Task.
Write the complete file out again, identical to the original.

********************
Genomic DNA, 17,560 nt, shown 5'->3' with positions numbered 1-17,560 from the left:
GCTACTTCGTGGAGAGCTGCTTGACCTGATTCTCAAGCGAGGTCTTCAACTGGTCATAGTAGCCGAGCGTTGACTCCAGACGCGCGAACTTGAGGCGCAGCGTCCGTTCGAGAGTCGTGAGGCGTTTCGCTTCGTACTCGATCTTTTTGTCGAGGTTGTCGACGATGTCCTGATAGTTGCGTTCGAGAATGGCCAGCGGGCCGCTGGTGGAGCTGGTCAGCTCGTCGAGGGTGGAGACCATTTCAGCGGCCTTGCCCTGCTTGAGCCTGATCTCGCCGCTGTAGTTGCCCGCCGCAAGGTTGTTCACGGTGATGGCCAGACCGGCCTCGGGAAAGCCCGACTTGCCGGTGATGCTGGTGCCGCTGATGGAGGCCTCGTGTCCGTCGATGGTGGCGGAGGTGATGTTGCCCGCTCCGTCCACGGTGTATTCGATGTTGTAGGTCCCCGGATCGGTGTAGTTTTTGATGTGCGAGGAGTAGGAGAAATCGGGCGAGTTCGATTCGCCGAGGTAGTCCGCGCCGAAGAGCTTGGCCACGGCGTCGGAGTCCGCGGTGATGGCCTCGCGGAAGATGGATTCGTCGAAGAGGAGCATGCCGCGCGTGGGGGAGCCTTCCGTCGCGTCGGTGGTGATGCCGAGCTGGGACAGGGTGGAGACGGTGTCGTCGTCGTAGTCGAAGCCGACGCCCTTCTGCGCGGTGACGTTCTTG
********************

Genomic DNA, 17,560 nt, shown 5'->3' with positions numbered 1-17,560 from the left:
GCTACTTCGTGGAGAGCTGCTTGACCTGATTCTCAAGCGAGGTCTTCAACTGGTCATAGTAGCCGAGCGTTGACTCCAGACGCGCGAACTTGAGGCGCAGCGTCCGTTCGAGAGTCGTGAGGCGTTTCGCTTCGTACTCGATCTTTTTGTCGAGGTTGTCGACGATGTCCTGATAGTTGCGTTCGAGAATGGCCAGCGGGCCGCTGGTGGAGCTGGTCAGCTCGTCGAGGGTGGAGACCATTTCAGCGGCCTTGCCCTGCTTGAGCCTGATCTCGCCGCTGTAGTTGCCCGCCGCAAGGTTGTTCACGGTGATGGCCAGACCGGCCTCGGGAAAGCCCGACTTGCCGGTGATGCTGGTGCCGCTGATGGAGGCCTCGTGTCCGTCGATGGTGGCGGAGGTGATGTTGCCCGCTCCGTCCACGGTGTATTCGATGTTGTAGGTCCCCGGATCGGTGTAGTTTTTGATGTGCGAGGAGTAGGAGAAATCGGGCGAGTTCGATTCGCCGAGGTAGTCCGCGCCGAAGAGCTTGGCCACGGCGTCGGAGTCCGCGGTGATGGCCTCGCGGAAGATGGATTCGTCGAAGAGGAGCATGCCGCGCGTGGGGGAGCCTTCCGTCGCGTCGGTGGTGATGCCGAGCTGGGACAGGGTGGAGACGGTGTCGTCGTCGTAGTCGAAGCCGACGCCCTTCTGCGCGGTGACGTTCTTG